6,500 is needed for mothers to start providing adequate D in their milk. It's also the sort of level that whole body sun exposure can easily provide.
    It all fits together with nature but doesn't fit with the ridiculously low levels recommended by the authorities.

  26. To what extent dose the increases in vaccinations impact this data ? How dose the US compare to other developed countries of the world ? Are there scientific trials and data that support vaccination policy for our children?

  27. The Best Vitamin D3 Brand in Indian Market is Sunbless 60 K which is from Zydus Cadila Healthcare. This is with pre-emulsified form with Nano Technology advantage and is 4 times more effective then all other brands available in India.

  28. When looking at evolution, our ancestors spent the entire day outdoors under the sun hunting & gathering, and that was how their skin made D. Most hunts were unsuccessful, and they resorted to succumbing to the contents of food that were gathered, which was plant material. Meat was a very rare delicacy for early primordial humans. Honestly, in the modern age, I'm glad I take a tablet of D with my store-bought plant foods. It saves a lot of time.

  29. Aside from all the complexities of the D research, I continue to take a tablet of D daily because I don't get sick anymore. When I go on vacation, and I'm too lazy to take my daily D, I tend to get sick within 48 hours. My conclusion is not to stop taking D. I need to continue it no matter what.

  30. My brother, who is a physician, keeps saying 15 minutes in the sun per day is plenty to get adequate D hormone. He is pretty stubborn & persistent on that 15 minute number. Well, I'm glad I have Dr. Greger to settle the argument.

  31. Hey guys, just adding my two cents here.. for those who are thinking of getting their vitamin D from spending time in the sun, please note that in order for our bodies to absorb vitamin D our skin should not be dry and void of its natural oils, which means that if we go to the beach and swim and then lay in the sun, our skin probably is not oily enough to absorb sufficient amounts of the vitamin. Even if we swim AFTER laying in the sun, the water will just wash it off…the oil should remain on the skin for a few hours, for the skin to synthesize vitamin D over time.

  32. When you consider the chemistry of Vitamin D; it TOTALLY is much more like a "hormone" than a vitamin, so I think you are spot on.

  33. I had to endure your voice to get to the answer and in the end you didn't even answer the question! Fkn time waster

  34. Very informative and interesting. For all those confused, what I have been doing for the last 9 months that has changed my health dramatically is 16 min in a bathing suit every day around noon for sunshine (lay in a lounge chair and flip every 4 minutes). My vitamin D levels were stuck at 18 for over 5 years with progressively higher doses of D3 up to 5000 iU daily. What most doctors don't know is that for 15 min in the sun in a skimpy bathing suit your body can generate 25,000 IU of D, and this is what you need consistently if you have been deficient for a long time (which nearly all Americans are). If you live without the sun and your levels are below 30, you need to demand that your doctor educate themselves on the proper treatment of vitamin D deficiency and get on prescription dose vitamin D with regular blood monitoring until your levels get over 75. Sadly the vast majority of doctors are ignorant of the critical need of the body for Vitamin D and how to properly treat the deficiency…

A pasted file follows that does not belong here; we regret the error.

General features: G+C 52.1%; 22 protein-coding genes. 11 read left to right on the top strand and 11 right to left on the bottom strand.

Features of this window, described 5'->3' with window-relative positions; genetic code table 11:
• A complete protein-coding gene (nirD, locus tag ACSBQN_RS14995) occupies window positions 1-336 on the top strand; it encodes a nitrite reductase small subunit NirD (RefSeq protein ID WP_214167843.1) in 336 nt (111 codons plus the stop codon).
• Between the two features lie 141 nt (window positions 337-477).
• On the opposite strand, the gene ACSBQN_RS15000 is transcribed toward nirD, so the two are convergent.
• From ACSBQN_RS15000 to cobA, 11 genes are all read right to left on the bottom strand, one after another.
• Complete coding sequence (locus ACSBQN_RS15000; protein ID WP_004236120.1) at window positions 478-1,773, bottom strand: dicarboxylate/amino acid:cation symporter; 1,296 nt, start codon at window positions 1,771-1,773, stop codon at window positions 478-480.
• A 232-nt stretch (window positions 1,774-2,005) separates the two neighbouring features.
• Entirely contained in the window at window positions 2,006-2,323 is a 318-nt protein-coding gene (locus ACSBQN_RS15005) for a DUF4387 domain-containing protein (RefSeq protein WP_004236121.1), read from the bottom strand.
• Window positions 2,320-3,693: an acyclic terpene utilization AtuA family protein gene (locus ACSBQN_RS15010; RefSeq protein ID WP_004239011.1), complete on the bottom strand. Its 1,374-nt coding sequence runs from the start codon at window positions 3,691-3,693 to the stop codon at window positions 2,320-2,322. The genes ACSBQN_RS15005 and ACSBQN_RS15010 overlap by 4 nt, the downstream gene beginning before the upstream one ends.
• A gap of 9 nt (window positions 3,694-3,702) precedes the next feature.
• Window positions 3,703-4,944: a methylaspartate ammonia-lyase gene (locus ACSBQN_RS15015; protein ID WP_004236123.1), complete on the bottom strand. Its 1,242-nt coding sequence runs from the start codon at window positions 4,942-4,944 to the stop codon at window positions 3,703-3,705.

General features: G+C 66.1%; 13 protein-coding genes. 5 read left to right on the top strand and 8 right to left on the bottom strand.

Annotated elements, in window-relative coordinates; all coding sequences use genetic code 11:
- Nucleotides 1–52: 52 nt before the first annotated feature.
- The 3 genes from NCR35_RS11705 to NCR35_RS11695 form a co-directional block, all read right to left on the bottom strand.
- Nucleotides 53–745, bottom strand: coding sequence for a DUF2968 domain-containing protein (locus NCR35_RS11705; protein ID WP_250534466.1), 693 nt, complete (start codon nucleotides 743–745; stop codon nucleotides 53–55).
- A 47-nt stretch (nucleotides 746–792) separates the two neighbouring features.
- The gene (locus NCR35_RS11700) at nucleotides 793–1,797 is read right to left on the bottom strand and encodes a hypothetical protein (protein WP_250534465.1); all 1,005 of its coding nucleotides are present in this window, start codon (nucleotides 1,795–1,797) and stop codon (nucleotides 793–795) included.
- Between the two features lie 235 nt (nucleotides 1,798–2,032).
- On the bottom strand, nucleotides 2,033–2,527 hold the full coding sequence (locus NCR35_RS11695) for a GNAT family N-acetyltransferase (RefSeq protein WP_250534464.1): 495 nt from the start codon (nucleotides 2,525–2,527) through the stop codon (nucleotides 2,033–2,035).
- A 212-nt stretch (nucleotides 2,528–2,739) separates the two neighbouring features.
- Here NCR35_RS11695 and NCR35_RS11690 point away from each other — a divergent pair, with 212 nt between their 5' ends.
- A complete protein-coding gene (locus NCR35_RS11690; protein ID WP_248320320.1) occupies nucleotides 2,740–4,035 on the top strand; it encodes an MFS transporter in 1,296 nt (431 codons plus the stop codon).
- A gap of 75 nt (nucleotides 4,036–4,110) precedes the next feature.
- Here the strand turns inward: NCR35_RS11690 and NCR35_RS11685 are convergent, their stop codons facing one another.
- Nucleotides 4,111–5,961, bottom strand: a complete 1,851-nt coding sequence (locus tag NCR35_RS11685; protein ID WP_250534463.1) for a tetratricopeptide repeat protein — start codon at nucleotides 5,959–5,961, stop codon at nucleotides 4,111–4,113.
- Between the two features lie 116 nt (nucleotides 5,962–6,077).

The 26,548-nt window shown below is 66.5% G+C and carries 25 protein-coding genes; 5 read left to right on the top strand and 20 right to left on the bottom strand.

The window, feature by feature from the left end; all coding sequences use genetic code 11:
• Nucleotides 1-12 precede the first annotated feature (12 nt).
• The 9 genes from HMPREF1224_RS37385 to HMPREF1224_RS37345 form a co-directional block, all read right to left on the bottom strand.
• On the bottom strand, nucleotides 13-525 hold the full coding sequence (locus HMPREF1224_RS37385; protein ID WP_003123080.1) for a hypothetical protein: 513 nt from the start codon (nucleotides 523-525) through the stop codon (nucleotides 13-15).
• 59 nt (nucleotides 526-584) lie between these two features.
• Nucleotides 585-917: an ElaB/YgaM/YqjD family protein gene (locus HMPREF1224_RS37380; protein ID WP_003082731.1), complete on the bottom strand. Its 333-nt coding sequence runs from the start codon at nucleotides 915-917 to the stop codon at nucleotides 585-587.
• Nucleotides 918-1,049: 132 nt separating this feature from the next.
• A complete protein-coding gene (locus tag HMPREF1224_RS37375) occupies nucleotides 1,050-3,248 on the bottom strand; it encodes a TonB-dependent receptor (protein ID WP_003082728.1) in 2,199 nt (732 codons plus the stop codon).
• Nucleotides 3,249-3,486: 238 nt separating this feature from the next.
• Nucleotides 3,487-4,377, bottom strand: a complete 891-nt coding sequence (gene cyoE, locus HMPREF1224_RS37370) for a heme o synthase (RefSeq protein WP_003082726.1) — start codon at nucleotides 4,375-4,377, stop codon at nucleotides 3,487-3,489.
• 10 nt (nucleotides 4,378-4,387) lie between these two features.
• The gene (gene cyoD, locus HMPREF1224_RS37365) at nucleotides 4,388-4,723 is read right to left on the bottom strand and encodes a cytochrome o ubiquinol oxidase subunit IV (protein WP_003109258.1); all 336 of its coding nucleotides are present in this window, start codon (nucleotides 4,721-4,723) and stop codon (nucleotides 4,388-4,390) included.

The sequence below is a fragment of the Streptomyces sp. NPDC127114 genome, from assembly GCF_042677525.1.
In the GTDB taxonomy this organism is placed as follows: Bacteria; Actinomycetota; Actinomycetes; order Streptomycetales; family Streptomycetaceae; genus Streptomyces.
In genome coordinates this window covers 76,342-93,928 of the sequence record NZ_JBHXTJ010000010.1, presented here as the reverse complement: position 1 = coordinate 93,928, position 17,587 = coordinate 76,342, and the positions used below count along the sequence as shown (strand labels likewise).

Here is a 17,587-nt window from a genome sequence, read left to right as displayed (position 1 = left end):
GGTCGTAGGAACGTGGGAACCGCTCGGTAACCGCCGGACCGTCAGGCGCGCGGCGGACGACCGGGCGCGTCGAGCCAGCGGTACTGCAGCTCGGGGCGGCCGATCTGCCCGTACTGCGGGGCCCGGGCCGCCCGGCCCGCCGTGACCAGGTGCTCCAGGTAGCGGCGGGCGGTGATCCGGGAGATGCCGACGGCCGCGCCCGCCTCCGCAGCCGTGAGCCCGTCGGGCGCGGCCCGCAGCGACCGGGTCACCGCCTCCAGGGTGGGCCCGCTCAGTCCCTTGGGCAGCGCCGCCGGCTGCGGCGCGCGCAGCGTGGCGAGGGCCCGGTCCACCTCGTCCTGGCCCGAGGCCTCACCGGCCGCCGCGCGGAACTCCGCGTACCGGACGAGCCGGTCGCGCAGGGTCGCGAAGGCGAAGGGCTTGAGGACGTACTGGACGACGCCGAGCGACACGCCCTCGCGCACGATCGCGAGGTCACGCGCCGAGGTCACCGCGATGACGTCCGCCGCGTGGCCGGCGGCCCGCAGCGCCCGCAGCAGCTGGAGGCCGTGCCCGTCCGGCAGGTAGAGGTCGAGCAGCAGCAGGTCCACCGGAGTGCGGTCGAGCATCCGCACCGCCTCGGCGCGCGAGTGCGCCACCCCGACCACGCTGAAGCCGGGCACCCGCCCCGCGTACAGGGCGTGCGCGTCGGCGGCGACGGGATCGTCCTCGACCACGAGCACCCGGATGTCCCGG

35. I think if the level desired for 'optimal health' can't be proven in multiple studies definitely, this whole vitamin D thing is fishy unless the blood level measures at like some super low level of 2, and again you stated no reason to test. I tested at 15 mg/nl and I bought D2 50k pills, 12 of them, 1 per week. I can still not take them. One thing is sure: I won't take vitamin D pills daily and indefinitely without consistent testing and definitive benefit. I'm quite skeptical of medical or science related to testing or treatment of vitamin D after the wide variation of the test results you showed in the graph.

    I could understand if they have proven, definitive benefits, and consistent testing, but neither? Doctors do more harm than good when they pretend they know more about this Vitamin D than they do, and most of all the supplement industry's influence in studies just makes me think no. I can stop now. Ok, I spent the money, I'll take these 12 pills but I'm not being scared into a supplement.

    My cardiovascular health is going to be phenomenal being on a plant based diet, so from a mortality perspective taking vitamin D to reduce that risk is a moot point. Can they measure soft bones? Really…if my bones start breaking a lot then I worry more. I don't trust the tests and the biased and otherwise objective but limited science behind it.

  36. We'd need a long term study in which there are several groups with no supplementation and then supplementation going up in steps of 1000 IU or so. And then see which group ends up in best health

  37. Doc, could you make a video on the optimum level of serum 25(OH)D3 for people with CKD, since their kidneys are not as efficient at converting the 25(OH)D3 to the active 1,25(OH)2D3 as that of people with full kidney functions? Should CKD people aim for a higher serum 25(OH)D3 than healthy people? What do you think? And would you include discussions on vitamin K2 in the form of MK-7 (sourced from natto beans) as a vitally important combo with vitamin D, since CKD patients tends to have higher rates of atherosclerotic formation throughout the body, especially the arteries?
    Vegan vitamin D3 are readily available now by the way for vegans needing it and very cheap, extracted from lichens.

  38. You forgot to mention genetic predispositions.

  39. What about the potential for calcification of arteries when taking supplemental Vitamin D, which could kill you? I've heard about this in a few places, but here's one.